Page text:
By Zandile Mbabela on April 19, 2016
A MASSIVE recreational water park – set to rival some of the country’s biggest – is proposed for Uitenhage. If approved, the 5.7-hectare facility will include a wave pool similar to Sun City’s Valley of the Waves, a “slow river”, children’s pool, giant water slides, a miniature golf course and volleyball field.
There will also be restaurants and small stores.
The proposed Kwantu Splash Water Park, to be developed by the Ntlangani Group of Companies (NGC), is undergoing an environmental impact assessment process.
After that, it could take up to two years before opening to the public, if approved.
The developers say it is set to attract more than 900 revellers every weekday and up to 1 500 at weekends and during school holidays.
It will employ at least 50 permanent staff and up to 150 seasonal employees, according to the proposal document.
NGC manager Mthu Ntlangani said the project would be a flagship for Uitenhage, offering facilities similar to those available at some of South Africa’s popular parks.
“In the Eastern Cape, we don’t really have a water park of that calibre,” Ntlangani said.
“We have Open Sky, the slides at St George’s Strand beach and the super tubes on Kings Beach.
“If you look at other developments around the country, these would not really be counted as water parks, so what we are bringing is a hybrid of what you see at Ushaka Marine [in Durban] and Valley of the Waves,” Ntlangani said.
While he would not divulge the expected cost of the development, Ntlangani said it would bring great economic spinoffs for the region.
The proposed facility will be situated on a portion of Farm Mimosa Dale, on the southern outskirts of Uitenhage and west of KwaNobuhle and Old Cape Road.
Ntlangani said the location had been inspired by a need for such a facility and to take advantage of weather conditions.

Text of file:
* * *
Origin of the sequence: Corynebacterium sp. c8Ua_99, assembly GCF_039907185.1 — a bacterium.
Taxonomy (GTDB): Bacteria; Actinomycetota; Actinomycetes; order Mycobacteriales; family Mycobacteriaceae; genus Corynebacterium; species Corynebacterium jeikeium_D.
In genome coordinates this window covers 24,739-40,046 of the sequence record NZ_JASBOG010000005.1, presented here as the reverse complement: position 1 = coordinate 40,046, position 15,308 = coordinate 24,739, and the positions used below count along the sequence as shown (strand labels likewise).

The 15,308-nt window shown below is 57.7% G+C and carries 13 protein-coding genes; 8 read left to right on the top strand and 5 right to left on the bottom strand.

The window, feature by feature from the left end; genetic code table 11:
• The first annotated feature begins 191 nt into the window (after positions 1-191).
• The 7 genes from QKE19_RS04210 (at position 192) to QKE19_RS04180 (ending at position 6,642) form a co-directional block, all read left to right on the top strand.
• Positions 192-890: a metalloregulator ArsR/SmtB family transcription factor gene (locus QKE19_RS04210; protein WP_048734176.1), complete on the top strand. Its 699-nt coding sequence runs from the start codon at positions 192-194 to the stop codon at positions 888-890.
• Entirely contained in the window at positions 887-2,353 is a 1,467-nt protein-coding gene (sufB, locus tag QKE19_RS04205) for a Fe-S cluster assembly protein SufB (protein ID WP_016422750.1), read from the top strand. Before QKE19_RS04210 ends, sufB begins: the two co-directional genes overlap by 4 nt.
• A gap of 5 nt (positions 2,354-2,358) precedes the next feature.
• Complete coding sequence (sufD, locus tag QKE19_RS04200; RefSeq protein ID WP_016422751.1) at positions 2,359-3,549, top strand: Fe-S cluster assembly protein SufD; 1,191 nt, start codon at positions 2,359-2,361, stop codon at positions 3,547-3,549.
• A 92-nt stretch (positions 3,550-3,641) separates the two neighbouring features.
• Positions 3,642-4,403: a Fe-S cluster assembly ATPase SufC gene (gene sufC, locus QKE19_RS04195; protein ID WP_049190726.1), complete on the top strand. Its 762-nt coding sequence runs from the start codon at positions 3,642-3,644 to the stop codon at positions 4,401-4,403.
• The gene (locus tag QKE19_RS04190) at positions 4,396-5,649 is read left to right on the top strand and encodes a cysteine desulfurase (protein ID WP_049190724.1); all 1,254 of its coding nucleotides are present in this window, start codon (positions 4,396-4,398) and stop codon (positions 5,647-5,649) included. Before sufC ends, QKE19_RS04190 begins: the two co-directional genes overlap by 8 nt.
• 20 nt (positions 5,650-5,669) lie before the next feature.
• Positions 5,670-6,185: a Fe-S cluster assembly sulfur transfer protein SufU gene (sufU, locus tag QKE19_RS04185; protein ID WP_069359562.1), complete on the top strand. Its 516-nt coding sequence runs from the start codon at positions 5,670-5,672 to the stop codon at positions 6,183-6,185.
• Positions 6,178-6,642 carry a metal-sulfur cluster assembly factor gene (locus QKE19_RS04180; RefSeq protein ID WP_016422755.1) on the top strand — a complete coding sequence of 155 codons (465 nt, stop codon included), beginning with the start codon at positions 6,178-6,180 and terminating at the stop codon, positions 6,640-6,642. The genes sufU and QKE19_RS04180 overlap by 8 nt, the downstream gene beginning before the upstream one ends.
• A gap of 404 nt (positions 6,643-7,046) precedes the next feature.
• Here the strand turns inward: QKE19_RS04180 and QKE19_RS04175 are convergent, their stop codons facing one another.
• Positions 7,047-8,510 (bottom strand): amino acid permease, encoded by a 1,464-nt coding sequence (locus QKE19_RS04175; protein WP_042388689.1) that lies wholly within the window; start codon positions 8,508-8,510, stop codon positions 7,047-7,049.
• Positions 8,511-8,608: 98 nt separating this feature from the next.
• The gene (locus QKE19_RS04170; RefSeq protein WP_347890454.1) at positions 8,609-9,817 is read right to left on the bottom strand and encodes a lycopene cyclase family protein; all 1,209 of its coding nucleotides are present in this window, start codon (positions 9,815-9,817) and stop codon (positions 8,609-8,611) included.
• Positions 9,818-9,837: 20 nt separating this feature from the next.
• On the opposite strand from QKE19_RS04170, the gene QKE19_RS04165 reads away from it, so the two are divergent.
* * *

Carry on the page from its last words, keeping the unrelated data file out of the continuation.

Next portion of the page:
“A lot of people, especially from inland, choose Durban for beach holidays because their beaches are calmer and windy Port Elizabeth and Jeffreys Bay attract the surfing crowd,” he said.
Equipment, sourced from the Shanghai China Union Fun Equipment manufacturing company, had already been bought and plans drawn up by local architects Ngonyama Okpanum Hewitt-Coleman.
“It is really just a matter of getting all the legalities sorted and we are good to go,” Ntlangani said.
“NGC is funding this 100% and on getting the necessary permits, we will accelerate development and open up the park in phases, with the expected overall completion to take about two years.”
Bay Tourism chief executive Mandlakazi Skefile said while she was not familiar with the details, the proposed project looked set to be a major boost for Uitenhage.
“I’m excited that it is earmarked for Uitenhage, which is the least visited in the metro, even by Bay residents,” Skefile said.
“It will be a tourism boost, generate economic spend, and, from a tourism perspective, will add value when selling the metro as a destination.
“Since the demise of Springs [holiday resort], which had a lot of appeal back in the day, there has been a huge gap,” Skefile said.
Bay economic development political head councillor Zukile Jodwana said the proposed development tied into the city’s efforts to stimulate the area’s economy.
“We would not object to it, but will let due process take its course,” Jodwana said.